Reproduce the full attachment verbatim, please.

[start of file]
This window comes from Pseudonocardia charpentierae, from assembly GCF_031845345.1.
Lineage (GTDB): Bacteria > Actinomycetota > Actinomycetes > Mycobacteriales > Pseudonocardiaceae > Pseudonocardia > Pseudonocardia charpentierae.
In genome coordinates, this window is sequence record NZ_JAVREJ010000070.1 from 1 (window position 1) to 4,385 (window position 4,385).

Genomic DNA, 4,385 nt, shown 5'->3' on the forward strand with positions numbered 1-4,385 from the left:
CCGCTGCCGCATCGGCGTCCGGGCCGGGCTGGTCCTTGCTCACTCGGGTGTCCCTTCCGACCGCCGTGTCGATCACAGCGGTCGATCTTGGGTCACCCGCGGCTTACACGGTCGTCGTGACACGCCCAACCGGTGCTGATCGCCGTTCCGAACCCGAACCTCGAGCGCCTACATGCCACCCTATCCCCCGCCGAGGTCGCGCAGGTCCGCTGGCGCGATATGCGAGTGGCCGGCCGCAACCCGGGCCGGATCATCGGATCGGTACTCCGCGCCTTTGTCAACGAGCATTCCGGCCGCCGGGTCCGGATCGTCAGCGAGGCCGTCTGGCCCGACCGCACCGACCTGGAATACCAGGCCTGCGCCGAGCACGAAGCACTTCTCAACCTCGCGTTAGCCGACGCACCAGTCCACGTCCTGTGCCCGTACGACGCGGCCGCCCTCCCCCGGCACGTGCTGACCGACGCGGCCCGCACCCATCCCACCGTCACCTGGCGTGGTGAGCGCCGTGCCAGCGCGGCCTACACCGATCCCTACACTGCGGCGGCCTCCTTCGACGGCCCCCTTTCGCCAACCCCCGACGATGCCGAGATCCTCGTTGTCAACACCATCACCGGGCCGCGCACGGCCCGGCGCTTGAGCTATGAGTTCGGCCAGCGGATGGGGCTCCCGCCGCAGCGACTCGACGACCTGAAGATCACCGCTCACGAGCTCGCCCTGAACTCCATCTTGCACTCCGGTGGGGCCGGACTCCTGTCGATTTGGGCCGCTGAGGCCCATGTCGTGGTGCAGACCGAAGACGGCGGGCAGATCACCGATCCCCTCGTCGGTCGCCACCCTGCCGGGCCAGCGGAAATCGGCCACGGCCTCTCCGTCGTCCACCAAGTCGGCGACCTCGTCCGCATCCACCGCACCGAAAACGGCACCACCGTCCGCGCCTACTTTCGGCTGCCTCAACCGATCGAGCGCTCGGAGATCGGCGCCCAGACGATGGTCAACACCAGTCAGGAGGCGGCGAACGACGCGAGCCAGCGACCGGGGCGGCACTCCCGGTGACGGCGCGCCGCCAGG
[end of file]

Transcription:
This window comes from Pseudonocardia charpentierae, from assembly GCF_031845345.1.
Lineage (GTDB): Bacteria > Actinomycetota > Actinomycetes > Mycobacteriales > Pseudonocardiaceae > Pseudonocardia > Pseudonocardia charpentierae.
In genome coordinates, this window is sequence record NZ_JAVREJ010000070.1 from 1 (window position 1) to 4,385 (window position 4,385).

Genomic DNA, 4,385 nt, shown 5'->3' on the forward strand with positions numbered 1-4,385 from the left:
CCGCTGCCGCATCGGCGTCCGGGCCGGGCTGGTCCTTGCTCACTCGGGTGTCCCTTCCGACCGCCGTGTCGATCACAGCGGTCGATCTTGGGTCACCCGCGGCTTACACGGTCGTCGTGACACGCCCAACCGGTGCTGATCGCCGTTCCGAACCCGAACCTCGAGCGCCTACATGCCACCCTATCCCCCGCCGAGGTCGCGCAGGTCCGCTGGCGCGATATGCGAGTGGCCGGCCGCAACCCGGGCCGGATCATCGGATCGGTACTCCGCGCCTTTGTCAACGAGCATTCCGGCCGCCGGGTCCGGATCGTCAGCGAGGCCGTCTGGCCCGACCGCACCGACCTGGAATACCAGGCCTGCGCCGAGCACGAAGCACTTCTCAACCTCGCGTTAGCCGACGCACCAGTCCACGTCCTGTGCCCGTACGACGCGGCCGCCCTCCCCCGGCACGTGCTGACCGACGCGGCCCGCACCCATCCCACCGTCACCTGGCGTGGTGAGCGCCGTGCCAGCGCGGCCTACACCGATCCCTACACTGCGGCGGCCTCCTTCGACGGCCCCCTTTCGCCAACCCCCGACGATGCCGAGATCCTCGTTGTCAACACCATCACCGGGCCGCGCACGGCCCGGCGCTTGAGCTATGAGTTCGGCCAGCGGATGGGGCTCCCGCCGCAGCGACTCGACGACCTGAAGATCACCGCTCACGAGCTCGCCCTGAACTCCATCTTGCACTCCGGTGGGGCCGGACTCCTGTCGATTTGGGCCGCTGAGGCCCATGTCGTGGTGCAGACCGAAGACGGCGGGCAGATCACCGATCCCCTCGTCGGTCGCCACCCTGCCGGGCCAGCGGAAATCGGCCACGGCCTCTCCGTCGTCCACCAAGTCGGCGACCTCGTCCGCATCCACCGCACCGAAAACGGCACCACCGTCCGCGCCTACTTTCGGCTGCCTCAACCGATCGAGCGCTCGGAGATCGGCGCCCAGACGATGGTCAACACCAGTCAGGAGGCGGCGAACGACGCGAGCCAGCGACCGGGGCGGCACTCCCGGTGACGGCGCGCCGCCAGG